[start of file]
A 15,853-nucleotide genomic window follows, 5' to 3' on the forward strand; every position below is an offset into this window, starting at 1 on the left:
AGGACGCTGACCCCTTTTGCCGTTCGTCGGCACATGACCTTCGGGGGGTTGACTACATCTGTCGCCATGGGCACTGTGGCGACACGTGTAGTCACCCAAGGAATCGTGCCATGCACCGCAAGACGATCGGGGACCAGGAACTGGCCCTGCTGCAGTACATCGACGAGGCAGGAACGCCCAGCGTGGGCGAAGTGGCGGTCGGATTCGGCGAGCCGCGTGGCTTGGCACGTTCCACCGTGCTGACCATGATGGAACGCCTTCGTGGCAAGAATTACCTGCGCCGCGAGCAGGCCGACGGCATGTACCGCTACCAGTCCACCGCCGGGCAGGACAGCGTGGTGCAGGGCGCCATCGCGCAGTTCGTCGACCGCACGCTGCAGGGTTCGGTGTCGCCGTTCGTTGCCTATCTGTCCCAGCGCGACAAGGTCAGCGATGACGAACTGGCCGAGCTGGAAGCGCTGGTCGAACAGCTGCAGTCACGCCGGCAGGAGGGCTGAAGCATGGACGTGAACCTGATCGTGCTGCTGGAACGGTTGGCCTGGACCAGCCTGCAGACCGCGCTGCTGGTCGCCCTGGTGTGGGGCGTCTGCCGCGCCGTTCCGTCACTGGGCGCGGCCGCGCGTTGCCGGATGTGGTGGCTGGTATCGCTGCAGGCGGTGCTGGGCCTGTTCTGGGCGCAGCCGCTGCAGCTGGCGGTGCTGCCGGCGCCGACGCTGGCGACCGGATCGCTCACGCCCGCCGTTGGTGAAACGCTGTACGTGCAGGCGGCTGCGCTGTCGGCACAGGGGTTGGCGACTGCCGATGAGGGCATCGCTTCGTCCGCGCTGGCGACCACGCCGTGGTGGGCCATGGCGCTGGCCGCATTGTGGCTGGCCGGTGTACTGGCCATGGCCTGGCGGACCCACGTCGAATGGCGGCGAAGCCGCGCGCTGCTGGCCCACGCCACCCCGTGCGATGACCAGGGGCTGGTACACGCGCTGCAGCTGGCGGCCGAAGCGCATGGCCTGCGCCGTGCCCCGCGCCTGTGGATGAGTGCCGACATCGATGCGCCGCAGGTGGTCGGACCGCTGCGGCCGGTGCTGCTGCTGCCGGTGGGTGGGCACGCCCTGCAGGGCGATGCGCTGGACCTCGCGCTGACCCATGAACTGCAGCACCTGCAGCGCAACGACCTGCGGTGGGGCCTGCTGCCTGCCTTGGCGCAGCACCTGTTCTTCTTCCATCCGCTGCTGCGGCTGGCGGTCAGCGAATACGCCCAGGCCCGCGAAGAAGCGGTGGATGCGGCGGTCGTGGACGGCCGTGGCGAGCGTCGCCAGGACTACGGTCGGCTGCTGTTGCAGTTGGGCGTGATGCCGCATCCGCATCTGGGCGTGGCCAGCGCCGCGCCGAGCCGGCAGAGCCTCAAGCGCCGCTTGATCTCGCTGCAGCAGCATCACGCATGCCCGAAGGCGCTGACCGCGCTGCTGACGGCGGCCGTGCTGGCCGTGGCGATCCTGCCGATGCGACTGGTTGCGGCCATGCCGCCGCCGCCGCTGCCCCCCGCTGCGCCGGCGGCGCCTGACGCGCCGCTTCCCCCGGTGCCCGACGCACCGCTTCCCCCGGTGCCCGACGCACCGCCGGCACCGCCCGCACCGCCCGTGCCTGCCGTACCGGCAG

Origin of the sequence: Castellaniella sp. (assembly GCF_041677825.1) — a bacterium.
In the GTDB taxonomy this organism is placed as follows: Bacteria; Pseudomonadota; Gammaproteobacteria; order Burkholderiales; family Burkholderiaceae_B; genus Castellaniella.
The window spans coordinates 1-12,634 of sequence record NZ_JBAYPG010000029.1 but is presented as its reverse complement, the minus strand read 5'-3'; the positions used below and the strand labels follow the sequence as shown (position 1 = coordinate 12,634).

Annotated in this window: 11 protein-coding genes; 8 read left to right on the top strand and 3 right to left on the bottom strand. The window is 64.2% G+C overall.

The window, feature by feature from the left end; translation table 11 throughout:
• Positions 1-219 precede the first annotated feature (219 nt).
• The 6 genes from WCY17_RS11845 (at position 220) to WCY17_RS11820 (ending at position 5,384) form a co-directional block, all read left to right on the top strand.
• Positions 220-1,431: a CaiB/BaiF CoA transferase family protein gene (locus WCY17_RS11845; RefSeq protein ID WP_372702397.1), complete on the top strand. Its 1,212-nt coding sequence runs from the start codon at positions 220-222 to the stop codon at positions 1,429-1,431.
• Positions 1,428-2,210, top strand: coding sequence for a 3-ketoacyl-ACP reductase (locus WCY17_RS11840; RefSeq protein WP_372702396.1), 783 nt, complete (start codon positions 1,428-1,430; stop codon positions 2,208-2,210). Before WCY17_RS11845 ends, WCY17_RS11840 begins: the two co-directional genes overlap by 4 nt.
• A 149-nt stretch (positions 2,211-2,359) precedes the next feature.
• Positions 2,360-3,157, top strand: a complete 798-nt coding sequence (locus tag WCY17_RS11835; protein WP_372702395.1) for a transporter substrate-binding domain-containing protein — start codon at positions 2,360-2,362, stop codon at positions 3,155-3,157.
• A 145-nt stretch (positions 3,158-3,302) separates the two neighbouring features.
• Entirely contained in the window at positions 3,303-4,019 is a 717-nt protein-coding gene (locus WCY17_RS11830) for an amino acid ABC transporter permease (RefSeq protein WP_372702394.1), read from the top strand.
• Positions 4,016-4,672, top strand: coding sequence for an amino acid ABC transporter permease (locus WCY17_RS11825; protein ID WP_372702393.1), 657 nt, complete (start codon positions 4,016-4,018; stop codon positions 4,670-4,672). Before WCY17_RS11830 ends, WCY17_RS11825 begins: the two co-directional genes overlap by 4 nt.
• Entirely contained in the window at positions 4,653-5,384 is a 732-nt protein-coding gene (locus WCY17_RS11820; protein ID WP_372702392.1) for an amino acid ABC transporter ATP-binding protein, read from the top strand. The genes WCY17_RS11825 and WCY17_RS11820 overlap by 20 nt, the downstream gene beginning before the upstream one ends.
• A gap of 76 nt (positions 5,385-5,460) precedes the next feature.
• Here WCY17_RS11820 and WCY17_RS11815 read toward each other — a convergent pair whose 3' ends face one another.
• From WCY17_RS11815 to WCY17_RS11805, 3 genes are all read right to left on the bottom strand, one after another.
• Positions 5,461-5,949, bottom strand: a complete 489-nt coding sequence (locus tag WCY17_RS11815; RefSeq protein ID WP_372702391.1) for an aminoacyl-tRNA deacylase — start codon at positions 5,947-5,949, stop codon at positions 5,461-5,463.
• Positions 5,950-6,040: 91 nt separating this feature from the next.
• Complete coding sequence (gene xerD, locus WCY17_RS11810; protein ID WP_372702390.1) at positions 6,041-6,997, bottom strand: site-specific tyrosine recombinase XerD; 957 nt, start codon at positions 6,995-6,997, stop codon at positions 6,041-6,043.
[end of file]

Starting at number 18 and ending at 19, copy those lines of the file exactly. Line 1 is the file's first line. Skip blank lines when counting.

• A gap of 76 nt (positions 5,385-5,460) precedes the next feature.
• Here WCY17_RS11820 and WCY17_RS11815 read toward each other — a convergent pair whose 3' ends face one another.